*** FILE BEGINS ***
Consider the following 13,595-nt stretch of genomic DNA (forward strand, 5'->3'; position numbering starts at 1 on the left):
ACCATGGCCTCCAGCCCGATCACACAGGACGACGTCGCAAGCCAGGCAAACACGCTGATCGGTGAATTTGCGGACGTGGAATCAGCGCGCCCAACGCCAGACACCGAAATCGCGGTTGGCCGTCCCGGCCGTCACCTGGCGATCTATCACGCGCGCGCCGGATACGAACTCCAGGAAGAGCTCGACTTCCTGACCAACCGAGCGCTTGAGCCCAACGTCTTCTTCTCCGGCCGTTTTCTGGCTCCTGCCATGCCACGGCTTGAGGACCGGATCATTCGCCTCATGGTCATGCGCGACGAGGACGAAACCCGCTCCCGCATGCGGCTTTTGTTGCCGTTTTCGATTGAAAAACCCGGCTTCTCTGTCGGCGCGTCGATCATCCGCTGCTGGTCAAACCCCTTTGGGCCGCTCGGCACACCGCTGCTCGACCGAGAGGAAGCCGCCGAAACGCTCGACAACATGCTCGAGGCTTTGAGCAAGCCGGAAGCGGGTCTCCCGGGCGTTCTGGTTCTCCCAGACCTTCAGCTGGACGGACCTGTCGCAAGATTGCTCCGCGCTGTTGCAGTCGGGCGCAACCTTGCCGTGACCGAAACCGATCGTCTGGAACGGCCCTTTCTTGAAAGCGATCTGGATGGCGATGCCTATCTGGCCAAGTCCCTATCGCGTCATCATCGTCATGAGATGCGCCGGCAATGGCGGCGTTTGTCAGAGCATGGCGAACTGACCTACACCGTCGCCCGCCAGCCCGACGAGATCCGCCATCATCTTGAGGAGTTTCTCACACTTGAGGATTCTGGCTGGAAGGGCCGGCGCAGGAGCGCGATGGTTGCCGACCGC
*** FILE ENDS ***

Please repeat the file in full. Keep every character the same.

Consider the following 13,595-nt stretch of genomic DNA (forward strand, 5'->3'; position numbering starts at 1 on the left):
ACCATGGCCTCCAGCCCGATCACACAGGACGACGTCGCAAGCCAGGCAAACACGCTGATCGGTGAATTTGCGGACGTGGAATCAGCGCGCCCAACGCCAGACACCGAAATCGCGGTTGGCCGTCCCGGCCGTCACCTGGCGATCTATCACGCGCGCGCCGGATACGAACTCCAGGAAGAGCTCGACTTCCTGACCAACCGAGCGCTTGAGCCCAACGTCTTCTTCTCCGGCCGTTTTCTGGCTCCTGCCATGCCACGGCTTGAGGACCGGATCATTCGCCTCATGGTCATGCGCGACGAGGACGAAACCCGCTCCCGCATGCGGCTTTTGTTGCCGTTTTCGATTGAAAAACCCGGCTTCTCTGTCGGCGCGTCGATCATCCGCTGCTGGTCAAACCCCTTTGGGCCGCTCGGCACACCGCTGCTCGACCGAGAGGAAGCCGCCGAAACGCTCGACAACATGCTCGAGGCTTTGAGCAAGCCGGAAGCGGGTCTCCCGGGCGTTCTGGTTCTCCCAGACCTTCAGCTGGACGGACCTGTCGCAAGATTGCTCCGCGCTGTTGCAGTCGGGCGCAACCTTGCCGTGACCGAAACCGATCGTCTGGAACGGCCCTTTCTTGAAAGCGATCTGGATGGCGATGCCTATCTGGCCAAGTCCCTATCGCGTCATCATCGTCATGAGATGCGCCGGCAATGGCGGCGTTTGTCAGAGCATGGCGAACTGACCTACACCGTCGCCCGCCAGCCCGACGAGATCCGCCATCATCTTGAGGAGTTTCTCACACTTGAGGATTCTGGCTGGAAGGGCCGGCGCAGGAGCGCGATGGTTGCCGACCGC